Seoul-19

We originally hadn’t planned on going to South Korea, but we realized we had some time after India before we were heading to Japan to meet Cory’s parents. After talking for a while, we decided on visiting Seoul and it turned out to be a great decision. We ended up loving the culture there, and Seoul seemed to have the right mix of old and new, where there were loads of cool historic sections as well as ultra-modern sections. We explored a lot of the city, heading to a different neighborhood almost every day we were there. As mentioned in the last post, we also made it out of the city and visited the DMZ which was a really interesting experience.

Most of our time there we spent wandering around and visiting different areas of the city. We ended up spending a lot of time around Insadong, which had loads of traditional shops, art galleries, cool teahouses and loads of interesting restaurants. We also enjoyed walking around the area near Gyeongbokgung Palace. This palace was built in 1395 and was the home of the Joseon dynasty. It was a large complex and all of the buildings inside were beautiful. Nearby was also the Bukchon Hanok Village, a traditional village with old houses tucked behind the palace complex. Walking around through here was a nice way to escape the busier parts of the city and see what life was like in old Korea.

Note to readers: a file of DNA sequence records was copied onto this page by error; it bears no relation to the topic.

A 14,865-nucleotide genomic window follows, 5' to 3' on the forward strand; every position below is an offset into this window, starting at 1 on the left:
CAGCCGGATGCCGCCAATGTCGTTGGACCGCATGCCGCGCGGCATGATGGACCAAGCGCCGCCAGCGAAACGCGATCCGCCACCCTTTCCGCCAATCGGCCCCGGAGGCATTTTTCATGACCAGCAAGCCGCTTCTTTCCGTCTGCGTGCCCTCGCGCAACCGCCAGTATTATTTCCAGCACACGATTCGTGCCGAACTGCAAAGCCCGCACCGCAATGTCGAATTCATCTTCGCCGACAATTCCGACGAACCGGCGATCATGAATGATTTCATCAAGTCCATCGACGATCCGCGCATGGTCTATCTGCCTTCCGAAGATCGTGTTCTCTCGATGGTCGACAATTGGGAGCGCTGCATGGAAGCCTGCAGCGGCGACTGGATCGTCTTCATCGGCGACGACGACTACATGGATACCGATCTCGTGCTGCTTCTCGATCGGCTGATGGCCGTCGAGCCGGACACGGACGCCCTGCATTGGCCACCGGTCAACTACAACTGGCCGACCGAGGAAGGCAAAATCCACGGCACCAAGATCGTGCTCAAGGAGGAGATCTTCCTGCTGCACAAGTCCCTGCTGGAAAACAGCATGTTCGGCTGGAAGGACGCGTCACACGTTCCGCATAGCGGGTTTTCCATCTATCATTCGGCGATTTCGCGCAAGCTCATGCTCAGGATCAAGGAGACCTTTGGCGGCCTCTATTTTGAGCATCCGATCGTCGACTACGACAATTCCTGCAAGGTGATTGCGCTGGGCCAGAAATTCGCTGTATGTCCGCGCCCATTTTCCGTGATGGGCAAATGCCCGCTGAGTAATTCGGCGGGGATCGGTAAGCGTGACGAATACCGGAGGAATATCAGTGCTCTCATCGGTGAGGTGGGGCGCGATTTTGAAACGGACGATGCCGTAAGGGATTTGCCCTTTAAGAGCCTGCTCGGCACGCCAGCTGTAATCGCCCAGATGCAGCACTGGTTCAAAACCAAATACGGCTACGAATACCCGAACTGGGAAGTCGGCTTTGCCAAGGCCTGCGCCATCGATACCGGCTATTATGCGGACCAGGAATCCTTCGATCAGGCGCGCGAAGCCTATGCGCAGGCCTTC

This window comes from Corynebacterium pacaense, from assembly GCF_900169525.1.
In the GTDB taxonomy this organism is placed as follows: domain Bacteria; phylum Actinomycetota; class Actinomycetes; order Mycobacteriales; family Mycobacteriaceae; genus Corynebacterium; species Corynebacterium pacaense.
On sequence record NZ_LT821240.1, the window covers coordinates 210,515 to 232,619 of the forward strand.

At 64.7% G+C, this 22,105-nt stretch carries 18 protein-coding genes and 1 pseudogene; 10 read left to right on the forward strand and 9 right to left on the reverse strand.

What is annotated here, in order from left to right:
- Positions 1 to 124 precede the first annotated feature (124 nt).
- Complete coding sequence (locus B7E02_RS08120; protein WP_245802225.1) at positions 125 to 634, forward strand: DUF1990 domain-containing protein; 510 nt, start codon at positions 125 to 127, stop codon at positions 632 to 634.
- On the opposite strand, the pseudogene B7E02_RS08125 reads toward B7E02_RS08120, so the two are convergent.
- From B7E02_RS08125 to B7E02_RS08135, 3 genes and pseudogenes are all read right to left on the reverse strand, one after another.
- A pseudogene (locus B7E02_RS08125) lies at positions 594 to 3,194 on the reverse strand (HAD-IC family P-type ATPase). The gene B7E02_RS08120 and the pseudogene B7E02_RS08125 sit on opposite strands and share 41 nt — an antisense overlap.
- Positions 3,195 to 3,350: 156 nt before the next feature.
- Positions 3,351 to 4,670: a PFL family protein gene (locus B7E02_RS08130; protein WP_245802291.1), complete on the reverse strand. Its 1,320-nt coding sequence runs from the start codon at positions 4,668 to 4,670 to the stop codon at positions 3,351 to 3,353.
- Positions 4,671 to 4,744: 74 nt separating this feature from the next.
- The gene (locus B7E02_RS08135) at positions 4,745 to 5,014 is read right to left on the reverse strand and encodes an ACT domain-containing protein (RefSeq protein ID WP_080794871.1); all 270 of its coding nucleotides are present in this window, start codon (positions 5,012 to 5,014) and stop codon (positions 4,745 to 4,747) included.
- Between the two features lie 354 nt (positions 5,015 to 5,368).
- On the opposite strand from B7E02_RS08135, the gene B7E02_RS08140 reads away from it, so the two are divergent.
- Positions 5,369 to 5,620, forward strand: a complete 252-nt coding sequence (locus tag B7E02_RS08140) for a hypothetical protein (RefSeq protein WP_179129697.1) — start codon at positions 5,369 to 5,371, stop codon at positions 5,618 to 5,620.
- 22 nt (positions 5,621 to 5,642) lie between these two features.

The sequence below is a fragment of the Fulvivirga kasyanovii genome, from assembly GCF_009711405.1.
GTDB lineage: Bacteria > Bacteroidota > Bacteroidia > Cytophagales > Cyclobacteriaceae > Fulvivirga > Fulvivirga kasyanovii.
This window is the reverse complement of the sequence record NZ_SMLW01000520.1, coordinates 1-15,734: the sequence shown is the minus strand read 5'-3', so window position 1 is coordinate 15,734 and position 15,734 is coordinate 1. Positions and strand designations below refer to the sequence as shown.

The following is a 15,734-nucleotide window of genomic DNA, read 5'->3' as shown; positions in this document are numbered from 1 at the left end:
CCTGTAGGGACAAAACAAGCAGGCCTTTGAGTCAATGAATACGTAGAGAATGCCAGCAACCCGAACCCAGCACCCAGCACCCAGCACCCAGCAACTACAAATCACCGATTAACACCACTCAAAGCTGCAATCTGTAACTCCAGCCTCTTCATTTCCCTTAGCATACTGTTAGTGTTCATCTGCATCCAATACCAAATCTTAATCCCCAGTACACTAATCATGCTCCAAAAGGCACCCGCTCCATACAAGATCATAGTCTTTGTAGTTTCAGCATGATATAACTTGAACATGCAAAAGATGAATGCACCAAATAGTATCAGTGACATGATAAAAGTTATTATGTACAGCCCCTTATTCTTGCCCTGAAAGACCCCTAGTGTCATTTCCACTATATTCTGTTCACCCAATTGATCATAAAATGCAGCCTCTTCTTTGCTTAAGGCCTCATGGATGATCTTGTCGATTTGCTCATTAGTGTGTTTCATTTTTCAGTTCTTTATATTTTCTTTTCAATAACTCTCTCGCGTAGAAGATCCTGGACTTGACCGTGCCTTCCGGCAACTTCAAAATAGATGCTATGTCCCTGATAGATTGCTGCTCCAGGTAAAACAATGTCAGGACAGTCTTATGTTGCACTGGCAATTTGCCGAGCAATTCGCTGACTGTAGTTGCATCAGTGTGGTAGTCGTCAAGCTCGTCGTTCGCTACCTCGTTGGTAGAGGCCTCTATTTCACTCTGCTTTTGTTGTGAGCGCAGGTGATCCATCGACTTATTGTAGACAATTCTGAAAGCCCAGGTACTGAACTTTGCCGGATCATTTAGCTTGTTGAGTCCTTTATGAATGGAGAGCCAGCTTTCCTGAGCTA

We had some of the most interesting food so far on the trip in Seoul. Up until then, we pretty much knew what we were ordering, and nothing was too crazy, but in Seoul we started to have to just pick things that sounded interesting and hope we liked them! Just about every meal also came with banchan which are small side dishes served your meal in Korea. These varied from place to place but all of them included kimchi, which is fermented cabbage and spices. Others included soybean sprouts, pickled radish, seaweed, potato salad, peppers, and loads of other things that we’re still not sure what we ate. Some better than others (didn’t end up loving kimchi) but all interesting! Our favorite meal was a big cast iron plate of chicken with melted cheese on top served with eggs, corn, and a variety of sauces. We of course also went to a traditional Korean BBQ place where we grilled our own meat. This ended up being really good but we needed just a smidge of help from the staff with the grilling.

For the second half of the week we stayed in Hongdae, which is where the main universities in Seoul are. Our favorite thing to do here at night was walk around and watch all the dance crews dancing to KPOP songs. These crews were out every night dancing to the hits right now and huge crowds would gather around. It was really entertaining, and we have a few new favorite KPOP songs.

There was always something going on in Seoul which made it a great city just to explore. We definitely could have spent even longer here and could see why it’s a popular city for expats. There’s just enough English around to get by without feeling completely overwhelmed, and with most people having a rough grasp of English it was never an issue doing anything. We would definitely come back in the future and maybe explore more of South Korea!

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